Towards the Precipice: Propaganda Posters collected by WB Sutch. Toured by Exhibition Services
Mahara Gallery has been given the opportunity to show an exceptional group of Spanish, German, British and Soviet propaganda posters from the period 1935 to 1942 which were collected by Dr. W.B. Sutch.
Dr Sutch’s papers are held in the Manuscripts and Archives section of the Alexander Turnbull Library, Wellington, and the posters are from the collection of the Shirley Smith Family Trust. Dr Sutch grew up in New Zealand during the First World War and experienced the privations of the 1920s, which had a deep impact on him. He later witnessed the rise of fascism first-hand in Western and Central Europe while studying, travelling and working for the New Zealand government, during which he collected these posters.
This exhibition was organized by the National Library Gallery, Wellington, curated by Imelda Bargas and Andrew Francis, and toured around New Zealand galleries from 2004-2007 by Exhibition Services, who have now offered the exhibition to Mahara Gallery before it goes back into permanent storage.
The exhibition will be of strong interest to those working or studying in the visual arts, design, media, history and political studies; to schools examining the history of World War 1 and 2; and to all those groups and individuals interested in how messages are relayed to the general public and wide audiences through mass media.
The Oxford English Dictionary defines propaganda as ‘the systematic propagation of information or ideas to encourage or instill a particular attitude or response’.
Bill Sutch (1907-1975)
William Bill Sutch was born in England in 1907 and arrived in New Zealand with his family when eight months old. Both his parents were staunch Methodists, independent minded and widely read in the social fields. Sutch trained as a teacher and graduated MA and B.Com from Victoria University. A fellowship took him to Columbia University in 1932 where he undertook a PhD on the topic of ‘Price fixing in New Zealand'. He returned to New Zealand after travelling widely in North America and Europe, to a country in the depths of the Depression. This experience was fundamental to his subsequent thinking on economics and social policy.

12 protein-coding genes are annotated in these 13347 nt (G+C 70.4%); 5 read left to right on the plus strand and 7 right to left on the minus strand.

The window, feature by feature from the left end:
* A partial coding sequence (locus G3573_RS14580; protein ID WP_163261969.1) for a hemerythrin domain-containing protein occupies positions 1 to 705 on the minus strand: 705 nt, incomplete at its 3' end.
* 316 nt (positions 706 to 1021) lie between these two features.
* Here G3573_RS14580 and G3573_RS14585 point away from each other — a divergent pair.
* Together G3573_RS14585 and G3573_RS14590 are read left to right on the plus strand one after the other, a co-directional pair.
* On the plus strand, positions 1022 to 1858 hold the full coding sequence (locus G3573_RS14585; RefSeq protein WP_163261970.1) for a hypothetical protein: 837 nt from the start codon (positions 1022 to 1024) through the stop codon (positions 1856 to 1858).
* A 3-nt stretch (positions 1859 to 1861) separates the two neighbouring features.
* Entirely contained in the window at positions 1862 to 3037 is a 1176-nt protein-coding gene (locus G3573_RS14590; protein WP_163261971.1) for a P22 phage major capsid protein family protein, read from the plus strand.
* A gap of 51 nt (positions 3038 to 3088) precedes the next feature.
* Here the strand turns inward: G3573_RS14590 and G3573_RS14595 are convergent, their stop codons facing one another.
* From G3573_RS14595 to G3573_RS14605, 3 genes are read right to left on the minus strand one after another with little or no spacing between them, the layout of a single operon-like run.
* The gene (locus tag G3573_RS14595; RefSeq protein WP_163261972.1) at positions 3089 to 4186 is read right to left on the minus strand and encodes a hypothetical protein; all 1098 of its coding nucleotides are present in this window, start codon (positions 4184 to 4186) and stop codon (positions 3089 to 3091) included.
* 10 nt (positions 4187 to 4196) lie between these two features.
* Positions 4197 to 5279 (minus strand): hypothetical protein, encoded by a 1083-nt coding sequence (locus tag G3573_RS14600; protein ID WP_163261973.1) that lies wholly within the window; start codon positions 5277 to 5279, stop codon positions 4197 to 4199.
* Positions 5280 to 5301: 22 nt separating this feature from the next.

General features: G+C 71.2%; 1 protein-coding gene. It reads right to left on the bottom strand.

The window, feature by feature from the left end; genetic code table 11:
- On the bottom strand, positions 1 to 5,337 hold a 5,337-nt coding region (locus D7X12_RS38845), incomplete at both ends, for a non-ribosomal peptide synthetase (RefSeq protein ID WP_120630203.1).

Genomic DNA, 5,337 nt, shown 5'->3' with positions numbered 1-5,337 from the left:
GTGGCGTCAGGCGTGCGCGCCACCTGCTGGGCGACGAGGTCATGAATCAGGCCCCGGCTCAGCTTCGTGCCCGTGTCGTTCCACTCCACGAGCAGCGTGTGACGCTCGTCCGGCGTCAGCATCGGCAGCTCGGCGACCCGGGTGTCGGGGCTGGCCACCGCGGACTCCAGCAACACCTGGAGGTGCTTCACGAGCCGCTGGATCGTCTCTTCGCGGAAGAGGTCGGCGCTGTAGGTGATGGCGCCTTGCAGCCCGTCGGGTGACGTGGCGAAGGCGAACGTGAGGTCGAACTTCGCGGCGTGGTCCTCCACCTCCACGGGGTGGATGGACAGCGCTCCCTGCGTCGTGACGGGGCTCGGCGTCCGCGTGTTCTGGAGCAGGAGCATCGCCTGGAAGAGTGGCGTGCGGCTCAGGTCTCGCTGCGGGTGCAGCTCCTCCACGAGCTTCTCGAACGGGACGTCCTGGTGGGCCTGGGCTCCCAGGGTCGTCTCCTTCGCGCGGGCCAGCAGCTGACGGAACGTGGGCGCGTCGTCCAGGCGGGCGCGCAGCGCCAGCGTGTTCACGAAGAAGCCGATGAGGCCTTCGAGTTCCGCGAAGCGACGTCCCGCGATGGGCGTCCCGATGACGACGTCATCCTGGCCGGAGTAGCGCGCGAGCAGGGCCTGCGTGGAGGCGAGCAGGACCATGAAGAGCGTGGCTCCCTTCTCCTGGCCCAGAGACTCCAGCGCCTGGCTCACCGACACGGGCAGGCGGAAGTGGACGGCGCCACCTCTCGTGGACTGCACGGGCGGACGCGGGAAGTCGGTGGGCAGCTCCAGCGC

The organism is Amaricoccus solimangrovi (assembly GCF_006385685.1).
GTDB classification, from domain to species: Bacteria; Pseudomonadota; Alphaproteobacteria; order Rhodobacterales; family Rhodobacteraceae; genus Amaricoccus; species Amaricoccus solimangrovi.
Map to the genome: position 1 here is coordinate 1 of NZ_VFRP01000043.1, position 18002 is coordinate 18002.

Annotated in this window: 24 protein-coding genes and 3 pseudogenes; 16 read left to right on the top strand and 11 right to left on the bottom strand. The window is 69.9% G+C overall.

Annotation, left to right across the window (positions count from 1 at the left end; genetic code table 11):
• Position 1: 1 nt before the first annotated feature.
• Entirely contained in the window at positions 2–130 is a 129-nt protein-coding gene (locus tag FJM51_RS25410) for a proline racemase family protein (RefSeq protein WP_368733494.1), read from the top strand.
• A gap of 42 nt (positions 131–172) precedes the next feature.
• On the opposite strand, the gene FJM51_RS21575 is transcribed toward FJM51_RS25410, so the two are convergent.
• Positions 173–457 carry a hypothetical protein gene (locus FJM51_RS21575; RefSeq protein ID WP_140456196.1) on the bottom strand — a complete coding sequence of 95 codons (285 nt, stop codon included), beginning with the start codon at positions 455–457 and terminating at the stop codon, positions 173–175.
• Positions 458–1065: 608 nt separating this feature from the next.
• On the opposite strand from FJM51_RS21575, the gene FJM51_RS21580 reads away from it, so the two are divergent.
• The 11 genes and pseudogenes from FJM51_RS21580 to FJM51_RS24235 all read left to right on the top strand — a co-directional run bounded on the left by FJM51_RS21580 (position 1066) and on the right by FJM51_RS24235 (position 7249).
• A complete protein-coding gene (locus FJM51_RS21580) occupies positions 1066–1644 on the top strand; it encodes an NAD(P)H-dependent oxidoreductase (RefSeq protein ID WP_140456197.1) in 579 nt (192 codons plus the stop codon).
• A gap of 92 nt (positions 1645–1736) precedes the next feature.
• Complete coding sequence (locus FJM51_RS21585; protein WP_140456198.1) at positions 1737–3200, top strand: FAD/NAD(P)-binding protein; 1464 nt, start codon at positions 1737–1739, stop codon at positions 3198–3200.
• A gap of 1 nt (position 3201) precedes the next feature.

Over the next 40 years he held a wide variety of influential government and diplomatic positions, including groundbreaking work with UNICEF and other UN agencies. He published widely and maintained an active role in the cultural life of New Zealand, culminating in his appointment to the Chair of the Queen Elizabeth II Arts Council in 1973. Bill Sutch is also remembered for being tried and acquitted under the Official Secrets Act.
Economist Brian Easton describes Sutch's writing as providing ‘one of the most comprehensive accounts of, and visions for, New Zealand. He was a nation-builder who wanted to see an economically strong and socially fair New Zealand, free from colonial ties, whether political or cultural.'
“Towards an economically strong and socially fair New Zealand…" To extend some of the ideas raised by the exhibition, and to build on the legacy of Bill Sutch’s thinking, Mahara Gallery is developing a programme of public events, including six Friday lunchtime Forums.